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Interference of gestational exposure to dibutyl phthalate and of excessive intake of saturated lipids on the gerbil prostate   : histopathological alterations and involved mechanisms

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Mariana Marcielo de Jesus
Total Authors: 1
Document type: Doctoral Thesis
Institution: Universidade Estadual de Campinas (UNICAMP). Instituto de Biologia
Defense date:
Examining board members:
Alceu Afonso Jordão Junior; Ana Paula da Silva Perez; Marciane Milanski; Mary Anne Heidi Dolder
Advisor: Rejane Maira Góes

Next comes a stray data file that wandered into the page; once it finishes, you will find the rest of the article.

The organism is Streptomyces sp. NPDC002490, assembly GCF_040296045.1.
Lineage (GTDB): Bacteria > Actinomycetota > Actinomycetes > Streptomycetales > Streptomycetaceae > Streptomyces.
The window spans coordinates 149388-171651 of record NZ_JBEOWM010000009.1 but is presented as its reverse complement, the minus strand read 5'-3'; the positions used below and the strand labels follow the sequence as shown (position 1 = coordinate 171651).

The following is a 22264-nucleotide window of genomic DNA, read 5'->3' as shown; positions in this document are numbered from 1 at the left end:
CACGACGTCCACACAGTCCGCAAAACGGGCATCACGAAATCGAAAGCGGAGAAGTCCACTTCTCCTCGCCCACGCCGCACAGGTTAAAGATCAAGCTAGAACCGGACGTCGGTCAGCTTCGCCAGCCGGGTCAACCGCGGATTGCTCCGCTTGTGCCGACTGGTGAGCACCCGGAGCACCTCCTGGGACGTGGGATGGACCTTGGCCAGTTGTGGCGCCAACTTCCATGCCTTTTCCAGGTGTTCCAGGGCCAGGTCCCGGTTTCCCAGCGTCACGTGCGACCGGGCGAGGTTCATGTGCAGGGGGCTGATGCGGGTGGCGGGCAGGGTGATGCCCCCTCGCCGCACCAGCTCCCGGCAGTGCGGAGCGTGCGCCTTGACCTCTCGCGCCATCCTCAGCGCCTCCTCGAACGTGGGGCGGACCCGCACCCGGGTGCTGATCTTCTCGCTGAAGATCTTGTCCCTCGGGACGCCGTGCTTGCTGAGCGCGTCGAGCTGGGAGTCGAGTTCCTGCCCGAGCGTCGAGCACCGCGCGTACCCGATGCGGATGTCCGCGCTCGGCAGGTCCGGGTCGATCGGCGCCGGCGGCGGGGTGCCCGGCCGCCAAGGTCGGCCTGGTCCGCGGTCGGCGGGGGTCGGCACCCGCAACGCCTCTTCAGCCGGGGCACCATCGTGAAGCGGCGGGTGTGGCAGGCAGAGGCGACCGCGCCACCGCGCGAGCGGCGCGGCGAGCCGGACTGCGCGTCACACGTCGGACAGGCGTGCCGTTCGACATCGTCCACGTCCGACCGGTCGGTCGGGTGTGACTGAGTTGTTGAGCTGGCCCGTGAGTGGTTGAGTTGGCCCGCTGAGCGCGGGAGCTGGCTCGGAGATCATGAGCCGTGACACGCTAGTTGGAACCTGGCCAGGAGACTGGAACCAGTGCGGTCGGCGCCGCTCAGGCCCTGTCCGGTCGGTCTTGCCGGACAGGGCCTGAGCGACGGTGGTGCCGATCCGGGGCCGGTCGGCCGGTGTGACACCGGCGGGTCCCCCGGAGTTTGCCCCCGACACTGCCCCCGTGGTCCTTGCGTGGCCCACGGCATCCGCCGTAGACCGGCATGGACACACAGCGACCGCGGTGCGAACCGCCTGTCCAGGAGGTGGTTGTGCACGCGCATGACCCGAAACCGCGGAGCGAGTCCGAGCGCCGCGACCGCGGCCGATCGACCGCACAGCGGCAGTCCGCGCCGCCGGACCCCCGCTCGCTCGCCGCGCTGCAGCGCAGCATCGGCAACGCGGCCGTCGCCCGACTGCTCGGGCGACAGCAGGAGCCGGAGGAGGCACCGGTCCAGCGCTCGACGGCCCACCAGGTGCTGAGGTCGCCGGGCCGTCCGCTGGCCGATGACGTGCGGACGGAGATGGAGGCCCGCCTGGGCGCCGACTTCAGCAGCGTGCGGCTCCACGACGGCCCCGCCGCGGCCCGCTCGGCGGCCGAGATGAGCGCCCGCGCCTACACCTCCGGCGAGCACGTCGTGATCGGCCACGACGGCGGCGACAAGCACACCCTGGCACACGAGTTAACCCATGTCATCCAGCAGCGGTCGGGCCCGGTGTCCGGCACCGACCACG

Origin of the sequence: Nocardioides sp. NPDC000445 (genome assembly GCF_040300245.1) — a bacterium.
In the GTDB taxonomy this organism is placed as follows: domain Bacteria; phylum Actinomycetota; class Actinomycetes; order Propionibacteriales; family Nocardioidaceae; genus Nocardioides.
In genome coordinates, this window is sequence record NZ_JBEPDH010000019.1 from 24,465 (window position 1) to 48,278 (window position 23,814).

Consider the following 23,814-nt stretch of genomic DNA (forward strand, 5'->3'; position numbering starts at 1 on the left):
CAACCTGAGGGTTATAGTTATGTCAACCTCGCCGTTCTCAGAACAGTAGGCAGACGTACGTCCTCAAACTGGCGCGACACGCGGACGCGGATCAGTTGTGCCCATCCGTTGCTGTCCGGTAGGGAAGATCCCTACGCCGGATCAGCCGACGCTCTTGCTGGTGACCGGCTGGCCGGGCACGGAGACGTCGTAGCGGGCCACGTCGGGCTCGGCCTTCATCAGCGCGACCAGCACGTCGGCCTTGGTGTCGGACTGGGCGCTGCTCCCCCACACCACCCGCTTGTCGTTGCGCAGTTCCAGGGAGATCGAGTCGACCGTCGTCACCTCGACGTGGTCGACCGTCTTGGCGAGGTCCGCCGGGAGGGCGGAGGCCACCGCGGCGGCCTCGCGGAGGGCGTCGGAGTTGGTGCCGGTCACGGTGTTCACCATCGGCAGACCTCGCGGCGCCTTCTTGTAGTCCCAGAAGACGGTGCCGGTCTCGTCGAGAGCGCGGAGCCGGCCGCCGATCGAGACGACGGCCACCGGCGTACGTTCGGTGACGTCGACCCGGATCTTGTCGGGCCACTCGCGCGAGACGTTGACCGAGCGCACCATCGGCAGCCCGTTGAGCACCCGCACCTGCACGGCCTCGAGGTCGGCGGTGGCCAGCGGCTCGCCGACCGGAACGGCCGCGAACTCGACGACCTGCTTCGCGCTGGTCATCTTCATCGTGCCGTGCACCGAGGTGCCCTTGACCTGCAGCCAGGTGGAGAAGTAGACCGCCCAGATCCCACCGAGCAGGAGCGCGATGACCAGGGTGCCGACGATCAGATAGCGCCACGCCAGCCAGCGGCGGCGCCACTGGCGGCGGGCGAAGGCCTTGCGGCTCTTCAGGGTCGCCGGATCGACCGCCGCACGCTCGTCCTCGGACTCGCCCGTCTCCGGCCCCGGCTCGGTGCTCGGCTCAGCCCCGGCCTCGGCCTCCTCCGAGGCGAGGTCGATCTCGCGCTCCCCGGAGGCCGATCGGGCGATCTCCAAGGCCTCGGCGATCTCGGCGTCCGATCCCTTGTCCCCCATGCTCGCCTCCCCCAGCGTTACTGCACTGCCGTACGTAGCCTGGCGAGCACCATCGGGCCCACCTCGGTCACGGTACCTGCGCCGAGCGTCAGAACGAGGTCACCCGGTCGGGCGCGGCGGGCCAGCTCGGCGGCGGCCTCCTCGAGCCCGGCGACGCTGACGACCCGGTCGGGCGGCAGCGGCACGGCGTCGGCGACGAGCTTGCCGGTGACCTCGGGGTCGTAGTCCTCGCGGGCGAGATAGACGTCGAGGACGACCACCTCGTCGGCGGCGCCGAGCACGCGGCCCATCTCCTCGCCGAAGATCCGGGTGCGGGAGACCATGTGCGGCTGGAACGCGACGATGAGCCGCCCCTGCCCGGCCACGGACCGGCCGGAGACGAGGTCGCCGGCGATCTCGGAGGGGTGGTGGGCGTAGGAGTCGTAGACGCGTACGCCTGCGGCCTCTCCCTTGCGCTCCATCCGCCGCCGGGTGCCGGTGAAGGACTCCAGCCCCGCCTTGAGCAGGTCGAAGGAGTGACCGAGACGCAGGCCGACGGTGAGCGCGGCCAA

A high-fat diet and exposure to endocrine-disrupting chemicals (EDC) are two environmental factors to which the world population is exposed and which negatively affect prostate development and maintenance. The consumption of a high-lipid content diet affects the homeostasis of sex steroid hormones, altering prostate histophysiology and increasing the risk of prostate adenocarcinoma. It is known that lipid action on the prostate is variable, depending on the quantity and also the type of lipid ingested, and is far from being well understood. Dibutyl phthalate is an EDC involved in the deregulation of the development of the male reproductive tract when administered during the fetal period, impairing the formation of androgen-dependent organs. Nevertheless, its impact on development and consequences for prostate histophysiology are still little known. In this context, the present study investigated whether the lipid components (corn oil) of the maternal diet may (1) lead to developmental programming of the Mongolian gerbil prostate and (2) interfere with the effects caused in this gland by gestational exposure to dibutyl phthalate, and also analyzed (3) the effects of high-saturated lipid intake (diet enriched with lard), from weaning to adulthood, on prostate histophysiology. For this investigation, we used ventral prostatic lobes from adult gerbils (16 weeks old) born from mothers control (C) or those exposed, from gestational day 8 to 23, to corn oil (CO) or dibutyl phthalate (DBP), as well as from gerbils fed a diet with a high-saturated fat content, from weaning to adulthood (D). Data obtained indicate that the maternal intake of corn oil during gestation did not alter the body weight and fat deposits of offspring in adulthood. However, it did increase the serum levels of non-HDL cholesterol and 17beta-estradiol. Histopathological analysis revealed the presence of reactive hyperplasia and PIN in the prostate of the CO animals, associated with enhanced proliferative activity, and AR and ER? expression, and with an activation of the AKT signaling pathway. Exposure to high doses of dibutyl phthalate did not change the metabolic parameters, histophysiology and cell signaling pathways in the prostate of the DBP animals. Nevertheless, such exposure promoted tumorigenesis. The intake of a diet rich in saturated lipids, from weaning to adulthood, induced obesity, caused hypercholesterolemia, altered AR, AKT and TNF-alpha signaling and induced proliferation of stromal cells in the prostate of D animals, favoring the development of inflammatory, premalignant and malignant disorders. In conclusion, maternal intake of corn oil leads to developmental programming of the gerbil prostate, inducing an enhancement of circulating 17beta-estradiol and inflammatory and proliferative lesions in adult life. Its use as a dilutor vehicle in reproductive toxicology research should therefore be avoided. This vegetable oil also masks the effects of gestational exposure to dibutyl phthalate, except in relation to the promotion of prostate adenocarcinoma. High-saturated lipid intake from weaning is harmful to prostate health, favoring the onset of proliferative lesions and carcinoma at the beginning of adult life (AU)